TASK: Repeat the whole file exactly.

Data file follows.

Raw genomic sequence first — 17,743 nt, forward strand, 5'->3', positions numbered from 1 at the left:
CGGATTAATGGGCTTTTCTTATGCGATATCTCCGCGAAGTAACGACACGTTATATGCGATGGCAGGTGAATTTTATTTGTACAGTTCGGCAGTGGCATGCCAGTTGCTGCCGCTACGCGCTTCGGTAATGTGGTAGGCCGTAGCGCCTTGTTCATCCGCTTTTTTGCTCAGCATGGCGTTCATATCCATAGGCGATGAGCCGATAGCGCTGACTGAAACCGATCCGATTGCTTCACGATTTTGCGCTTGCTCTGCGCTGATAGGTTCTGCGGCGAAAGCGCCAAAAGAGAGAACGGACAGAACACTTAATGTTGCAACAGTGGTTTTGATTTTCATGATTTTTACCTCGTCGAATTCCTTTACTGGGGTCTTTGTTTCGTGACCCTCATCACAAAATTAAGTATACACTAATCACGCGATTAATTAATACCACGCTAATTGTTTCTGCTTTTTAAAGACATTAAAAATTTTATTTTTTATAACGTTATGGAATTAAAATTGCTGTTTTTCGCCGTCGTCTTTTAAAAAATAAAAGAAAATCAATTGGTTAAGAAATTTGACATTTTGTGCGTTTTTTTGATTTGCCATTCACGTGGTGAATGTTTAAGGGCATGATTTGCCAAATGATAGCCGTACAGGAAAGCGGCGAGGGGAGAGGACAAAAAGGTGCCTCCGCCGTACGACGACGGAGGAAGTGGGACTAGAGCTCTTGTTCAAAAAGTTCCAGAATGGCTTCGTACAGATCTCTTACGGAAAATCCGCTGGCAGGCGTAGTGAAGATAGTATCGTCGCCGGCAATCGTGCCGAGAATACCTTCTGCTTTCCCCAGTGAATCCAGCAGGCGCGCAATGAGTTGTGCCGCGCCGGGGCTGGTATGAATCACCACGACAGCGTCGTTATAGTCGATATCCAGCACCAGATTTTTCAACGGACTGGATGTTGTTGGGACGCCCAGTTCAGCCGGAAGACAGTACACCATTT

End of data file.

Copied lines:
Raw genomic sequence first — 17,743 nt, forward strand, 5'->3', positions numbered from 1 at the left:
CGGATTAATGGGCTTTTCTTATGCGATATCTCCGCGAAGTAACGACACGTTATATGCGATGGCAGGTGAATTTTATTTGTACAGTTCGGCAGTGGCATGCCAGTTGCTGCCGCTACGCGCTTCGGTAATGTGGTAGGCCGTAGCGCCTTGTTCATCCGCTTTTTTGCTCAGCATGGCGTTCATATCCATAGGCGATGAGCCGATAGCGCTGACTGAAACCGATCCGATTGCTTCACGATTTTGCGCTTGCTCTGCGCTGATAGGTTCTGCGGCGAAAGCGCCAAAAGAGAGAACGGACAGAACACTTAATGTTGCAACAGTGGTTTTGATTTTCATGATTTTTACCTCGTCGAATTCCTTTACTGGGGTCTTTGTTTCGTGACCCTCATCACAAAATTAAGTATACACTAATCACGCGATTAATTAATACCACGCTAATTGTTTCTGCTTTTTAAAGACATTAAAAATTTTATTTTTTATAACGTTATGGAATTAAAATTGCTGTTTTTCGCCGTCGTCTTTTAAAAAATAAAAGAAAATCAATTGGTTAAGAAATTTGACATTTTGTGCGTTTTTTTGATTTGCCATTCACGTGGTGAATGTTTAAGGGCATGATTTGCCAAATGATAGCCGTACAGGAAAGCGGCGAGGGGAGAGGACAAAAAGGTGCCTCCGCCGTACGACGACGGAGGAAGTGGGACTAGAGCTCTTGTTCAAAAAGTTCCAGAATGGCTTCGTACAGATCTCTTACGGAAAATCCGCTGGCAGGCGTAGTGAAGATAGTATCGTCGCCGGCAATCGTGCCGAGAATACCTTCTGCTTTCCCCAGTGAATCCAGCAGGCGCGCAATGAGTTGTGCCGCGCCGGGGCTGGTATGAATCACCACGACAGCGTCGTTATAGTCGATATCCAGCACCAGATTTTTCAACGGACTGGATGTTGTTGGGACGCCCAGTTCAGCCGGAAGACAGTACACCATTT